“In the spring, when things were going better, I invited people to my studio. Four meetings over two days. We have a large gallery space. I installed a sofa and a bench. I put oranges, satsumas, and cans of sparkling water, so no one has to touch each other. And the people sat down and didn’t move. They were so hungry, ”Haas said.

“This is also the advantage of Open Studios. You have an audience, you don’t do art in a vacuum. I love 1890 Bryant. The caliber of the art, the community, the way the community comes together to organize this event, people should know this is the place for everything. It is a wonderful experience to walk there. The giant halls are beautiful and clean. The conversation continues. This has to continue one way or another, or I think there will be more harm to the health of the community. ”

Open Studios at 1870 Bryant takes place Saturday / 2 and Sunday / 3, with a preview reception Friday / 1 night. More info here.

Juanita More lawyers! Photo by Jonathan Griffin

SAVE COMMITMENT TL’s trusty late-night Grubstake dinner, with its Portuguese-Californian touch of sparkle (don’t miss the caldo verde), is usually where I would end up after a crazy day like the one I had at Sunday’s Folsom Megahood Fair. Like many weird and rambling monuments, the adorable restaurant in a little red train carriage is in dire need of an update. Co-owner Jimmy Consos wants to demolish the place and build an eight-story, 21-unit “middle-income apartment building”, with a replica of Grubstake on the ground floor.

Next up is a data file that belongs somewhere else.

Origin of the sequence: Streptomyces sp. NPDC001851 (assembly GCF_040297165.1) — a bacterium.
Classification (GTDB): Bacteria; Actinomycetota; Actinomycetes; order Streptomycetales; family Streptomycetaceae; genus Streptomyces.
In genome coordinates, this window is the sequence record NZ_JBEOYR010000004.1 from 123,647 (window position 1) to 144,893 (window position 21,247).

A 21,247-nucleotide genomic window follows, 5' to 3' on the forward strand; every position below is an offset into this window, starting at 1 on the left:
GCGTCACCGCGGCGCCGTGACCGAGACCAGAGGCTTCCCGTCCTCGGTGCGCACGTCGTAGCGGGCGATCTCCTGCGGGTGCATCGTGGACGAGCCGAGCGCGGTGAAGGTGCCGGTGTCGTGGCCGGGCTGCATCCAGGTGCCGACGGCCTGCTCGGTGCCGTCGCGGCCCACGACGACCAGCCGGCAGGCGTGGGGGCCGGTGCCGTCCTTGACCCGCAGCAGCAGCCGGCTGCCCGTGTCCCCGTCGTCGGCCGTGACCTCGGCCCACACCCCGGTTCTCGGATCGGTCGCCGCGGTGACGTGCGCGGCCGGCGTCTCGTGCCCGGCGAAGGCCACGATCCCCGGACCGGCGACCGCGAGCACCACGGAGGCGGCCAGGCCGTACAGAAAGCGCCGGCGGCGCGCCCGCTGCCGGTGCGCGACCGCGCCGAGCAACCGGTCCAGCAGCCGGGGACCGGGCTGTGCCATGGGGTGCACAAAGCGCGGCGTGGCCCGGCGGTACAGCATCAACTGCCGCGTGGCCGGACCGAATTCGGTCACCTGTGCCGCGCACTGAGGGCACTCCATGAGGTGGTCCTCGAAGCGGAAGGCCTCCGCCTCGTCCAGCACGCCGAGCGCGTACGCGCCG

Residents of the neighboring 103-unit building oppose Grubstake’s plans, already approved but changed in the development process, and have filed an appeal, submitting letters complaining that it would block their light. It’s one of those complicated situations and the development is now in limbo.

This Monday – yes, the morning after Folsom, so there was no way I was doing it in person – some of the biggest drag queens and LGBTQ boosters in town (Juanita More, Donna Satchet, Gary Virginia) hosted a rally supporting the Grubstake plan, a rare example of LGBT activists advocating for development in a traditionally queer neighborhood ravaged by gentrification. (Maybe in SF saving a historic burger would mean hangover drag queens pleading for an already approved development they probably can’t afford to live in.)